by Peter Carrozzo
“Safety Pins and Fishing Line and Shims…oh my!”
Is that a shopping list for my next trip to Raindew? No. These three random items are the unsung heroes of the theatre. In this issue, I would like to take the time out to salute them. I’m convinced that it would be utterly impossible to stage any production—from a kindergarten Christmas pageant to the Broadway production of Phantom of the Opera—without these three items. And let’s not forget chicken wire. Although it’s not integral, it deserves mention somewhere here.
All costume persons know that safety pins are an essential tool of their trade. Just this year at graduation at St. Andrew’s, a mom asked me if I knew where she could buy safety pins for her dress. I told her to give me two minutes. I went down to Andrean Hall, climbing over scenery in my suit (the back room being in its usual condition of anarchy) and took out a safety pin from my secret stash, thus averting a clothing crisis. Safety pins have saved many a costume issue. In addition, the safety pin is also the best friend of curtains, teasers, and backdrops. Recently I put an extra box of safety pins in my car because, inevitably, when traveling around to other theaters, I find myself in need of a safety pin or two. Will the safety pin ever be unseated from its position of importance by another simple but essential item? If so, my vote would be for binder clips. But the safety pin still rules supreme.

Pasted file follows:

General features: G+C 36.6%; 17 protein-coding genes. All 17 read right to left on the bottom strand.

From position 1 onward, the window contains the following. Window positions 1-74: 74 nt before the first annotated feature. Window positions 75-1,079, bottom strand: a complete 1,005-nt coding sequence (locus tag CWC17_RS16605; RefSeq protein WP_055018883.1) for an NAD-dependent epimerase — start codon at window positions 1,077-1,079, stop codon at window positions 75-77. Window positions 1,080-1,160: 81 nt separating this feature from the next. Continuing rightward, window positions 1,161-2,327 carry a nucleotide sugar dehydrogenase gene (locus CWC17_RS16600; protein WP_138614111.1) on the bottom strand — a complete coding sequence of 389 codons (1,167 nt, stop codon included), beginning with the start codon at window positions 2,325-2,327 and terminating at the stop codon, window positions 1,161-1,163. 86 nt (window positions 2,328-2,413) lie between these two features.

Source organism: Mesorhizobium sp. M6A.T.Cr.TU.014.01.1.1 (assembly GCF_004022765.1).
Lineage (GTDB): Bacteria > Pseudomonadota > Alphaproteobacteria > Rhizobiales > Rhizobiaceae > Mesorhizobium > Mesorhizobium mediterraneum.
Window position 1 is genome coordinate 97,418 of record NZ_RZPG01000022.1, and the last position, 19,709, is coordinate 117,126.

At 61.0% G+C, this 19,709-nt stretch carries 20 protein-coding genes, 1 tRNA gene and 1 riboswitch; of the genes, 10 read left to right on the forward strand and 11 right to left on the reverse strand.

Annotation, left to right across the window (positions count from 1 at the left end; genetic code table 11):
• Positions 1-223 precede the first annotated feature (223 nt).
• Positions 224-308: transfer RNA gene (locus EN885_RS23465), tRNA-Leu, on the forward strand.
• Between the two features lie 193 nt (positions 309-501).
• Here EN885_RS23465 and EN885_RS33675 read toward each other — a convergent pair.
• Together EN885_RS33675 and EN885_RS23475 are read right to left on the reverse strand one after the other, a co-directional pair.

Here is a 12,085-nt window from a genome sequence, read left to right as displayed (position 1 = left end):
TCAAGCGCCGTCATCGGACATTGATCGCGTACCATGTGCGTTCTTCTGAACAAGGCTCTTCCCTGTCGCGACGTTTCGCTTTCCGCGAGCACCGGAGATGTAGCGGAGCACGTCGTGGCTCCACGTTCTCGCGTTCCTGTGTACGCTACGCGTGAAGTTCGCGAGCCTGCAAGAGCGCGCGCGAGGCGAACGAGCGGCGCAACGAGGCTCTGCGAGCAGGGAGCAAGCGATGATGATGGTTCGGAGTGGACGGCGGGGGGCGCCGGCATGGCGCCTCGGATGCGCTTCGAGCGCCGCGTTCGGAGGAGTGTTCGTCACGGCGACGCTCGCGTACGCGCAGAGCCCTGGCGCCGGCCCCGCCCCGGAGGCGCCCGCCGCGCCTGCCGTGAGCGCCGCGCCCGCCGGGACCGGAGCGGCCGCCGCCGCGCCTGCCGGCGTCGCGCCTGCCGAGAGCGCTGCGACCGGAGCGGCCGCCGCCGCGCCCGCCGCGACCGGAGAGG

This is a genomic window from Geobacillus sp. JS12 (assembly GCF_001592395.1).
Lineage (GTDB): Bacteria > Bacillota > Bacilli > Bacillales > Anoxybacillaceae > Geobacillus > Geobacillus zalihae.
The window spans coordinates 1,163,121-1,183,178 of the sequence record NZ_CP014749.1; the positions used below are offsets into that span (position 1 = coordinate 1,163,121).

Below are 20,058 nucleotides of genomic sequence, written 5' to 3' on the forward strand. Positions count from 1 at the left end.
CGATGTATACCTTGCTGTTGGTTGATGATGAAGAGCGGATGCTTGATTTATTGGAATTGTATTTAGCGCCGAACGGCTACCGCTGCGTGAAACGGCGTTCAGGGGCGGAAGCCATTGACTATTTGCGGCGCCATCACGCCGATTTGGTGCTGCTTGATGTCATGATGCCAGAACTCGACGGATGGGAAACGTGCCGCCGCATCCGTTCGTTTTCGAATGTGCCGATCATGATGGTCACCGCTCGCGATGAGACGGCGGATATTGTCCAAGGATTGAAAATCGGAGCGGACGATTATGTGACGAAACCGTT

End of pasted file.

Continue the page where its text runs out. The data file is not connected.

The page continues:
Fishing line rivals the safety pin in importance in theatre. I own and travel around with a few roles of fishing line, but I have not gone fishing in twenty years (and the last time I did, I turned green for eight hours.) Do you need to hang a picture, a poster, gossamer, a curtain, keep a door or window closed? Then all you need is some fishing line, a scissor, and ten minutes before curtain and you’ll be fine. Fishing line is like an ant that can carry ten times its weight. I am confident that I could hang a bowling ball with fishing line.
Will safety pins or fishing line not fix whatever problem you have with your set? Reach for a shim. I have conquered many a wobbly flat and crooked wall with a shim or two…or five. Door won’t close? A shim placed between the frame and door will do the trick. But beware! Whereas one shim might lead to level perfection, two shims might lead to set disaster. A delicate balance must be achieved when using a shim. It’s more art than science, more prayer than plan. You may ask why not build your scenery in such an expert manner that shims are unnecessary? Well that wouldn’t be very much fun.
Really, it’s unfair to single out these three items and christen them the ultimate saviors of theatre when there are so many other worthy candidates. After all, chicken wire and plaster or Great Stuff (the insulating gooey stuff that we spray in windows, cracks and crevices) can create walls, rocks, and Roman ruins. I have seen duct tape hold entire sets together…in fact, I’ve even considered using duct tape to hold casts together. And I could probably write a book about luan…but I will save that for another issue. Today I single out and salute safety pins, fishing line and shims for all the times they’ve saved me in the early morning hours before opening night. Maybe they are unsung but it’s my job to make them unsung no more!